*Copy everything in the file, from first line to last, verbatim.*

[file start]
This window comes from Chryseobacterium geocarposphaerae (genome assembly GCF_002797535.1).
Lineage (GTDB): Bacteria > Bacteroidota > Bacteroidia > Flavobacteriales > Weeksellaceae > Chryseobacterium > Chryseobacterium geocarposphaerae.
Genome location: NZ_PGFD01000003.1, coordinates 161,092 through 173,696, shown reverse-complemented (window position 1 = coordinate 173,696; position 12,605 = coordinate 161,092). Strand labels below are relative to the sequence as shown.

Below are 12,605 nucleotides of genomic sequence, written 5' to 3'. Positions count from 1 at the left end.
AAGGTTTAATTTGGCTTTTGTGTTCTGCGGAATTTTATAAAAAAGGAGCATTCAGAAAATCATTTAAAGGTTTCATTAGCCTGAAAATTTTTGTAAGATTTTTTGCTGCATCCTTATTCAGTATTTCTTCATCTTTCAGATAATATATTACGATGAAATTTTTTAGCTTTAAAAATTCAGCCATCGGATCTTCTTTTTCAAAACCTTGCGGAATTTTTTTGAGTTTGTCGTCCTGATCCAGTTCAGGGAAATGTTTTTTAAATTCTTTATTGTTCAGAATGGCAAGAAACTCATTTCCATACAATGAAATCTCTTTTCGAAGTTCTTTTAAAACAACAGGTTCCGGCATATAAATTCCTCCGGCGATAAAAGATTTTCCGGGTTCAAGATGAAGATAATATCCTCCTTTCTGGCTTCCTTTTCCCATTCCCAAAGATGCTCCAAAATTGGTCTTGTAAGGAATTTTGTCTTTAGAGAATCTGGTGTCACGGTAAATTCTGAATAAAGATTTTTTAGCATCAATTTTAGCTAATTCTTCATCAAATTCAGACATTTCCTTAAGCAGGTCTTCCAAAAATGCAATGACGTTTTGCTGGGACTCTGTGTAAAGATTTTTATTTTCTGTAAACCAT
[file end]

This window comes from Chryseobacterium geocarposphaerae (genome assembly GCF_002797535.1).
Lineage (GTDB): Bacteria > Bacteroidota > Bacteroidia > Flavobacteriales > Weeksellaceae > Chryseobacterium > Chryseobacterium geocarposphaerae.
Genome location: NZ_PGFD01000003.1, coordinates 161,092 through 173,696, shown reverse-complemented (window position 1 = coordinate 173,696; position 12,605 = coordinate 161,092). Strand labels below are relative to the sequence as shown.

Below are 12,605 nucleotides of genomic sequence, written 5' to 3'. Positions count from 1 at the left end.
AAGGTTTAATTTGGCTTTTGTGTTCTGCGGAATTTTATAAAAAAGGAGCATTCAGAAAATCATTTAAAGGTTTCATTAGCCTGAAAATTTTTGTAAGATTTTTTGCTGCATCCTTATTCAGTATTTCTTCATCTTTCAGATAATATATTACGATGAAATTTTTTAGCTTTAAAAATTCAGCCATCGGATCTTCTTTTTCAAAACCTTGCGGAATTTTTTTGAGTTTGTCGTCCTGATCCAGTTCAGGGAAATGTTTTTTAAATTCTTTATTGTTCAGAATGGCAAGAAACTCATTTCCATACAATGAAATCTCTTTTCGAAGTTCTTTTAAAACAACAGGTTCCGGCATATAAATTCCTCCGGCGATAAAAGATTTTCCGGGTTCAAGATGAAGATAATATCCTCCTTTCTGGCTTCCTTTTCCCATTCCCAAAGATGCTCCAAAATTGGTCTTGTAAGGAATTTTGTCTTTAGAGAATCTGGTGTCACGGTAAATTCTGAATAAAGATTTTTTAGCATCAATTTTAGCTAATTCTTCATCAAATTCAGACATTTCCTTAAGCAGGTCTTCCAAAAATGCAATGACGTTTTGCTGGGACTCTGTGTAAAGATTTTTATTTTCTGTAAACCAT